This past Sunday we celebrated 80 years of God’s faithfulness as a church family. That Sunday I shared the following with everyone in attendance. I share it here for anyone who may have missed it.


Where Have We Been?

It was 1938 when Raymond Riggs, my grandfather, would preach from the back of a pickup truck on Brush Street and his wife Winona would play the pump organ. He would preach the gospel and urge people to repent of their sins and trust in Christ for salvation right there on the curb.

From 1938—1953, the church grew from 0-180 people. But the most rapid growth came under Charles Thigpen’s leadership when, from 1954-1957 they grew from 180-580 people.

Under Joe Ange’s leadership, the church maxed out in averaging over 700 people in Sunday school. 

Then Joe Ange left and it was time to replace him. It appears as if there was disagreement for who should be the next pastor. The church voted on three candidates at one time in December of 1966. One candidate received 86 votes, another received 20 votes, and the winning candidate received 131 votes. That’s 106 people voting against the future pastor, who just so happened to be the founding pastor, Raymond Riggs.

I think I can say with some certainty that there was disunity among the church during that time.

Two frequent things happened in the church after Joe Ange left in 1966. The first frequent occurrence is that many members started leaving. The minutes read things like, 28 members sent letters of dismissal due to lack of attendance, 153 people sent letters of dismissal due to lack of attendance, 37 people sent letters of dismissal due to lack of attendance, 79 people sent letters of dismissal due to lack of attendance. 

The Sunday school attendance numbers in 1966 at the end of Joe Ange’s tenure were recorded as 702. Ten years later, in 1976, they were recorded as 332. They continued to decline gradually at that point.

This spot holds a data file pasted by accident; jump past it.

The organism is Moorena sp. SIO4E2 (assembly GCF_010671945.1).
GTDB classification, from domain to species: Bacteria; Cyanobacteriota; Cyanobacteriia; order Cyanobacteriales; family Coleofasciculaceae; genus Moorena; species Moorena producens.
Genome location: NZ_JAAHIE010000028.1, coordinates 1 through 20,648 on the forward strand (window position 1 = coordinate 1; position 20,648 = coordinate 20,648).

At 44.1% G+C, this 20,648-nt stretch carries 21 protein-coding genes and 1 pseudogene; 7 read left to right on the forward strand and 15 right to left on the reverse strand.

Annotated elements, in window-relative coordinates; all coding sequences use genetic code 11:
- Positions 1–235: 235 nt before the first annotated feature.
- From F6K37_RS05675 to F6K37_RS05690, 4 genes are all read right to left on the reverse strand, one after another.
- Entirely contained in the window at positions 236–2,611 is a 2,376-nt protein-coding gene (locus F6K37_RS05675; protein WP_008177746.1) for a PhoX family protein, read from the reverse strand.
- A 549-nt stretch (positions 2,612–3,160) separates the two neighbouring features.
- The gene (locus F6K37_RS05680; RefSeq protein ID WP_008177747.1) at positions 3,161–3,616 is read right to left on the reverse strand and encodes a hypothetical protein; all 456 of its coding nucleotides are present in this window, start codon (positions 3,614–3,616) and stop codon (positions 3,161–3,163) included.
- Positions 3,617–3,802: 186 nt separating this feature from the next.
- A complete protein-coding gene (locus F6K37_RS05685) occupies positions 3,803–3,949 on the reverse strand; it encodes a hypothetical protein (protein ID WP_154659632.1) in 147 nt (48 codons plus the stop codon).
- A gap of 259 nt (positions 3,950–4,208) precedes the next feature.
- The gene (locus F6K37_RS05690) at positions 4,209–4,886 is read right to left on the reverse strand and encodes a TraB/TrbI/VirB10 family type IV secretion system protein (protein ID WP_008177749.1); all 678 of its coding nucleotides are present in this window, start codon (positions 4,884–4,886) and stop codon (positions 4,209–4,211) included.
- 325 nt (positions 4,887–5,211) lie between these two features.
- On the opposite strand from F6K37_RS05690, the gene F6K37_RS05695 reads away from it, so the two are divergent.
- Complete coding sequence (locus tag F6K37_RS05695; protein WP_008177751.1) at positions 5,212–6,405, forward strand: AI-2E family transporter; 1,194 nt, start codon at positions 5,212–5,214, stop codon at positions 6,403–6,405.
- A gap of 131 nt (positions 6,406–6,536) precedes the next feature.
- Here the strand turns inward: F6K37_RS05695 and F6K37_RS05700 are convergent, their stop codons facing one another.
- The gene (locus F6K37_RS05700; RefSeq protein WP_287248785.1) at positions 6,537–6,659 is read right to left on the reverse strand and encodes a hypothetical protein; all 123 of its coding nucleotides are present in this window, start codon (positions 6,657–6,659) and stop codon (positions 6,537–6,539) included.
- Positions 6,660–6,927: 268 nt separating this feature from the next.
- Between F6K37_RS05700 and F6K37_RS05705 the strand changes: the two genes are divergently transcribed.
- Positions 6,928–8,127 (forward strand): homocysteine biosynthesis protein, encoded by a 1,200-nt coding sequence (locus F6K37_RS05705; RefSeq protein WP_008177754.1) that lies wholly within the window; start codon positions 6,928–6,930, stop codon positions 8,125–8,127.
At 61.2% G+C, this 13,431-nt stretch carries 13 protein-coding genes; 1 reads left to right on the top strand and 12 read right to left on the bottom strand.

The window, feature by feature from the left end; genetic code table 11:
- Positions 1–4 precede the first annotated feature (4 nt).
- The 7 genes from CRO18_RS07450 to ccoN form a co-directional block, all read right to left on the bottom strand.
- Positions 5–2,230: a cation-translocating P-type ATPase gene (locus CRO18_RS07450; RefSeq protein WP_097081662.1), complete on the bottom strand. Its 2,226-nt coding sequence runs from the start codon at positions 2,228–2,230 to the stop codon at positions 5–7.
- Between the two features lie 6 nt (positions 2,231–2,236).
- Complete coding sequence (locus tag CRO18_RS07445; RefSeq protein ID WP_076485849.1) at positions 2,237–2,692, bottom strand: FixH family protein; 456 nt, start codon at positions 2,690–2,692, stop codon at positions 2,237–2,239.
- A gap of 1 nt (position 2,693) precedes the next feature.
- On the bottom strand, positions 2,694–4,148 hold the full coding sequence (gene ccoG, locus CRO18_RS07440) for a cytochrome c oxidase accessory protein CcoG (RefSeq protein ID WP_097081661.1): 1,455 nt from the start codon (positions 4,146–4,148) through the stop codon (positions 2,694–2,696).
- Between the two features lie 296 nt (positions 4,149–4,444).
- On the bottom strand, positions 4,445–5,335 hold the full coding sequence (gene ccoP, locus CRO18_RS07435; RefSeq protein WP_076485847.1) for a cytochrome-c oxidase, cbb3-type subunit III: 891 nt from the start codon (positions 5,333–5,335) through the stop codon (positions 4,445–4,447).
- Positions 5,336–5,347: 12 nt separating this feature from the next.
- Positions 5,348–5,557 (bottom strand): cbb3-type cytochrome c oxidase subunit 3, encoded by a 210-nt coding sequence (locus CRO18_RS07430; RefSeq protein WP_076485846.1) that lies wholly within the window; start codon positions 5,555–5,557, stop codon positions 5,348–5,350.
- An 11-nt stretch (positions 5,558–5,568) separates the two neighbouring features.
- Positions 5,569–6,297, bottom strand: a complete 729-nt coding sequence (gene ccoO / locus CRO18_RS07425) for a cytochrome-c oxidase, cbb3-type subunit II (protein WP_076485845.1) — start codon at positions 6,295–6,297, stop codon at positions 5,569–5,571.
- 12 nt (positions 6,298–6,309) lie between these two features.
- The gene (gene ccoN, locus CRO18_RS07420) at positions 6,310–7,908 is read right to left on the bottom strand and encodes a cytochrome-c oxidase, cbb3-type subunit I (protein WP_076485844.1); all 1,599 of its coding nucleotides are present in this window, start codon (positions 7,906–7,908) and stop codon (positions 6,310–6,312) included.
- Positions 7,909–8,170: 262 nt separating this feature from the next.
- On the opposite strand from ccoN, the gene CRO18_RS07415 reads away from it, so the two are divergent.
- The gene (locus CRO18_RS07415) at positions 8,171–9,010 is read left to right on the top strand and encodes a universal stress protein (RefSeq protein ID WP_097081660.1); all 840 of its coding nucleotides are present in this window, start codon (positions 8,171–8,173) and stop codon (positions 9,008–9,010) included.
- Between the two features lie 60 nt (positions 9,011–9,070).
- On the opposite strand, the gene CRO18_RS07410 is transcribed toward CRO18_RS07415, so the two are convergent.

The second frequent happening in the church after Pastor Ange left was a significant amount of people being sent out into ministry.

    • 1966: Keith Kenemer licensed to preach
    • 1967: Dwight Riggs ordained to preach
    • 1973: Steve Hasty licensed to preach
    • 1977: Steve Riggs licensed to preach
    • 1977: John Dickerson licensed to preach
    • 1978: Tom McCullough ordained to preach
    • 1985: Kevin Cagle licensed to preach
    • 1991: John Dickerson ordained to preach
    • 1994: Mark Paschall ordained

I count 9 different men either licensed or ordained to preach in the span of 28 years. That doesn’t include the women sent into ministry! Unfortunately, however, 1994 was the last time our church has ordained or licensed a man to preach.

What has happened in our church since then is we have been a very strong financial support base for people who have decided to go make disciples. This past year, I received a call to be nominated to be on a missions board. I asked this individual why they wanted to nominate me because while I love missions, my heart doesn’t beat for it like Tom McCullough’s or Raymond Riggs’ did. Turns out he had looked up the top giving churches to international missions and our church is one of the top in the denomination we’re affiliated with.

That doesn’t surprise me. Supporting other ministries has been in our DNA for quite some time. You have given nearly $150,000 recently to renovate this building again. You generously give to support missionaries and you generously support my wife and I. You are a loving, giving, supporting church.

So I think we can divide our history into three Phases:

Phase 1: Saving (1938-1966)—from 0-700+ in Sunday school in 28 years

Phase 2: Sending (1966-1994)—9 men licensed or ordained to preach in 28 years

Phase 3: Supporting (1995-2018)—top giving churches to missions, two renovation projects in 10 years

Now, where must we must go?